President Dmitry Medvedev will address a congress of the ruling United Russia party, headed by powerful Prime Minister Vladimir Putin, on September 23.
“I will attend the congress and address it,” Medvedev told reporters in the Black Sea resort of Sochi. He also said that he and Putin followed what he called a “long term program” in their actions.
Analysts predict that Medvedev and Putin will announce which of them will stand for president next spring after parliamentary polls on December 4. Putin became prime minister in 2008 after serving two consecutive terms as president – the constitutional limit. There are no obstacles to him seeking a return to the Kremlin in March 2012 polls.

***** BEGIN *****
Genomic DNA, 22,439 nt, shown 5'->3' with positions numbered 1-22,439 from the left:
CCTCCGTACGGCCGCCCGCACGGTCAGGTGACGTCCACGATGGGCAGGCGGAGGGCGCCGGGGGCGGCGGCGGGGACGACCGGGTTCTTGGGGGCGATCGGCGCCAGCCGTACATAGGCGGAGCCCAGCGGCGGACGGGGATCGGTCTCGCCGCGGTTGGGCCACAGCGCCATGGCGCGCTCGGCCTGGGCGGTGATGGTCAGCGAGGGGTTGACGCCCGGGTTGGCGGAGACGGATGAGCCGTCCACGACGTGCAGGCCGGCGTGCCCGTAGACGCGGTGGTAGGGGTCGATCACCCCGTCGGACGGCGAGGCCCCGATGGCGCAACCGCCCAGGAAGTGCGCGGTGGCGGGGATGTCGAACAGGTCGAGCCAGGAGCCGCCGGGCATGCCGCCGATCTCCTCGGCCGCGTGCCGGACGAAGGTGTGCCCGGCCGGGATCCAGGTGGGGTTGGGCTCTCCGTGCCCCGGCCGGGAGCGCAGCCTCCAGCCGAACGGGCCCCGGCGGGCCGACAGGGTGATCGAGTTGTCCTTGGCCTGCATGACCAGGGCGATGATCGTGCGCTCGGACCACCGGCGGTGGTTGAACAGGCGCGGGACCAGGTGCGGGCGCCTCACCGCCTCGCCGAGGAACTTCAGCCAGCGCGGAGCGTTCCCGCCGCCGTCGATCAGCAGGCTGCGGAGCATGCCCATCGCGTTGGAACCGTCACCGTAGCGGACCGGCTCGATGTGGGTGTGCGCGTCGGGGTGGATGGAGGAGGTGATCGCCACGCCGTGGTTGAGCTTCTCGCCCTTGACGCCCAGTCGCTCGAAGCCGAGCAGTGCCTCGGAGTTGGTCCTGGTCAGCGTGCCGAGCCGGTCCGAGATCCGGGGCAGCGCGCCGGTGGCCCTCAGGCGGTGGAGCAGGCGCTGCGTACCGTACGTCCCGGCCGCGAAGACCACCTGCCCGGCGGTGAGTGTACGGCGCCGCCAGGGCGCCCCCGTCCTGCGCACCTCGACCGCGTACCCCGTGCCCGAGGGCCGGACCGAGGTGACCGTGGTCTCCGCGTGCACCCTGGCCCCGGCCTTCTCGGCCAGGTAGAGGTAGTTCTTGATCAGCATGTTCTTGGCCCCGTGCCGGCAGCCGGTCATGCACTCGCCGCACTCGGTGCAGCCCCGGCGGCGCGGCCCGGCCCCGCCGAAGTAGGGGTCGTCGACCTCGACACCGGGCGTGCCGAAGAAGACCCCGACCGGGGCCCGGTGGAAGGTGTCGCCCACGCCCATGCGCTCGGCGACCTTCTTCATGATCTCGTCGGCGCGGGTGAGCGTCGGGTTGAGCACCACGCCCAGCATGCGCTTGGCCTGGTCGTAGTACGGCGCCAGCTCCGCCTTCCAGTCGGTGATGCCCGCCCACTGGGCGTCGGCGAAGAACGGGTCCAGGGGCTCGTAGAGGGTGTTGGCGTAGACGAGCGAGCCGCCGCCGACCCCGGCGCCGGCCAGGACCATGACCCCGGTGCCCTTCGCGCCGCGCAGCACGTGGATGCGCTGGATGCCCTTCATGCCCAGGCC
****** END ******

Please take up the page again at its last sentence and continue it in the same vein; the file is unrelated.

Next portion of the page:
Both Putin and Medvedev, widely seen as the junior figure in the country’s ruling tandem, have ruled out running against each other.
Medvedev also told journalists that a return to direct elections for the Federation Council – Russia’s upper house of parliament – could be on the cards.
In 2004 then-president Putin abolished governor elections in favor of presidential nominations. Governors are automatically awarded seats in the upper house.
Putin’s decision fueled Western criticism that Russia was backsliding from democracy. Putin said the move was needed to ensure stability in the country.
Critics have argued that Russia has effectively ceased to exist as a “federal state” since regional elections were abolished and the Kremlin started appointing governors.